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A few months ago I posted about a mysterious bump shift that appeared after changing the transmission fluid and filter on 2003 Neon 2.0L 4 cylinder with 40TE automatic transaxle. Vehicle had about 207,000 miles on it at the time. Here is that post for reference.

http://www.allpar.com/forums/topic/146193-bump-shift-after-transaxle-fluid-and-filter-change/?hl=%222003+neon%22

I had difficulty getting the transmission pan to seal and not leak against the transmission case. I finally thought that I had it fixed after the vehicle went about 2 weeks without showing a leak. Unfortunately in early December the transmission pan gasket started to leak again. Over this time the bump shift that occurred with the first drain and refill of the transmission fixed itself as the adaptive software in the transmission controller learned how to use less pressure on the 4 - 3 downshift. It took about 6 weeks to get better and in the last month the downshift was virtually not perceptible.

The vehicle now has 214,500 miles on the odometer. This weekend I drained the transmission fluid and resealed the transmission pan to the case. I drained about 5 quarts of fluid from the transmission. I filtered the drained fluid twice and returned it into the transmission reservoir. And guess what??? The harsh 4 - 3 downshift when slowing from 40+ mph to 25 mph has returned.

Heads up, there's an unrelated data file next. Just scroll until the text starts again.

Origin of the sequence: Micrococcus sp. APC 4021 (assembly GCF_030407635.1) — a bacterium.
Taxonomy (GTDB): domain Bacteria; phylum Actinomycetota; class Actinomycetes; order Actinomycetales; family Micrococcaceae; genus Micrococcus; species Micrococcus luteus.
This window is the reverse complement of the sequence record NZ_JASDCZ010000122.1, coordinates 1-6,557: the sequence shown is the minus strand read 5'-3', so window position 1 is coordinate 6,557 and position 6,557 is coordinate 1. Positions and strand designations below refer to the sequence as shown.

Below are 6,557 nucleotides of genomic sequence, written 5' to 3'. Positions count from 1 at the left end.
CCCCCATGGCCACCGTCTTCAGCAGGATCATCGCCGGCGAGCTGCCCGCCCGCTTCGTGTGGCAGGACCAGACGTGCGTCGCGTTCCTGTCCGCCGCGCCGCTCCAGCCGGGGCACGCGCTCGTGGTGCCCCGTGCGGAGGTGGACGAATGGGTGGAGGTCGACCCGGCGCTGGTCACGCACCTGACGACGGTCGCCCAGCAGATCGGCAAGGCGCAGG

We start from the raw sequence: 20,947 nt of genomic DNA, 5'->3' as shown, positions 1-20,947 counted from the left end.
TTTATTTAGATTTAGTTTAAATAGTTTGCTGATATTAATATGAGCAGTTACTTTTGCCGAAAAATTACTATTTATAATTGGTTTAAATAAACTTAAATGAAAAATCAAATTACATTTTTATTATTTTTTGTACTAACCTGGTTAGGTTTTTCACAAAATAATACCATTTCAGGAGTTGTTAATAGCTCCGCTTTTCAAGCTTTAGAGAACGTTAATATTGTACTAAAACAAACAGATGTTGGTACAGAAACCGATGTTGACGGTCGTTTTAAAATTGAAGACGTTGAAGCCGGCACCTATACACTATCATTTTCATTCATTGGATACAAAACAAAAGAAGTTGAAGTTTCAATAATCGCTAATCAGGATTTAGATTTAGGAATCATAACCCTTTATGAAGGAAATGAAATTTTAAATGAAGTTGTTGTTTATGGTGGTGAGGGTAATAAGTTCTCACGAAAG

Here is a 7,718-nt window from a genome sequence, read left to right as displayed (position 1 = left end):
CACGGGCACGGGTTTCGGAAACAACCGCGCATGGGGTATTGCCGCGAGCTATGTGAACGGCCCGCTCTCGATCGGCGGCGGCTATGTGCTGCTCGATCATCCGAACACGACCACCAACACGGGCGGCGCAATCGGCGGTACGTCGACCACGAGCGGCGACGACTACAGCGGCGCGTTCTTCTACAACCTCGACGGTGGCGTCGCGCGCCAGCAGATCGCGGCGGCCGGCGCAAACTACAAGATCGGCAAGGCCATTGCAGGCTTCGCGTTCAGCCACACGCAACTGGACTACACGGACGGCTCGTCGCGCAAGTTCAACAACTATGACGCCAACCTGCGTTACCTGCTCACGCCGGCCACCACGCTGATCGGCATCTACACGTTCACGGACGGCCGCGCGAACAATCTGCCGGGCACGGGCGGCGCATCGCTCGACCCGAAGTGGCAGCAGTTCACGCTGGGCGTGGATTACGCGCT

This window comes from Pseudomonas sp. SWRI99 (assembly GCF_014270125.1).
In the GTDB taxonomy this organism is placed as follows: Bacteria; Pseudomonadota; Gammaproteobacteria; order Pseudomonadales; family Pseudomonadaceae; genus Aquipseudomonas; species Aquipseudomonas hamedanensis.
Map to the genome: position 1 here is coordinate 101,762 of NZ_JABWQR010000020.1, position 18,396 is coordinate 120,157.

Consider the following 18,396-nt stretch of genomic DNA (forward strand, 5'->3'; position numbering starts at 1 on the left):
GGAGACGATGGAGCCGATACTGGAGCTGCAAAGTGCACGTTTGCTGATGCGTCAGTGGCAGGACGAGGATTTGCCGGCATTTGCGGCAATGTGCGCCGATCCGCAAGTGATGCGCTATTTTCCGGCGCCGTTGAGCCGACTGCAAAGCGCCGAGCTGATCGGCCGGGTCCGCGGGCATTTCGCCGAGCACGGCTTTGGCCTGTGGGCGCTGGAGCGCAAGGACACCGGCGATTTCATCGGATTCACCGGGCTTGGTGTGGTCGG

Some had indicated that the harsh downshift could occur because of changing and using fresh fluid. In this situation I have dispelled that theory since I returned the exact same fluid to the transmission. So now I have another 6 week period for the transmission to relearn the proper pressure algorithm for performing the 4 - 3 downshift. This is certainly very strange indeed.

My hunch is that after draining the fluid and then refilling to the proper level, you start the engine and it takes about 30 seconds of running before the transmission pump picks up the fluid, disperses it throughout the system, and starts to engage first gear or reverse gear correctly. The transmission controller software must be detecting this very short period of no pressure and/or some air in the internal passageways and changing shift parameters accordingly.

This issue will correct itself eventually but it is annoying.
 

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Harsh downshift was fixed today. Imperial Crown reminded me of TSB # 21-06-03A that was available to correct issues with harsh downshift. In the past I was reluctant to spend the money at a dealership (pinching pennies) but IC gave some insight into how this controller software works. So I decided to spend the money for the software upgrade and quick learn procedure and it certainly made a difference. Hats off to Imperial Crown for great insight and the TSB reference!
 
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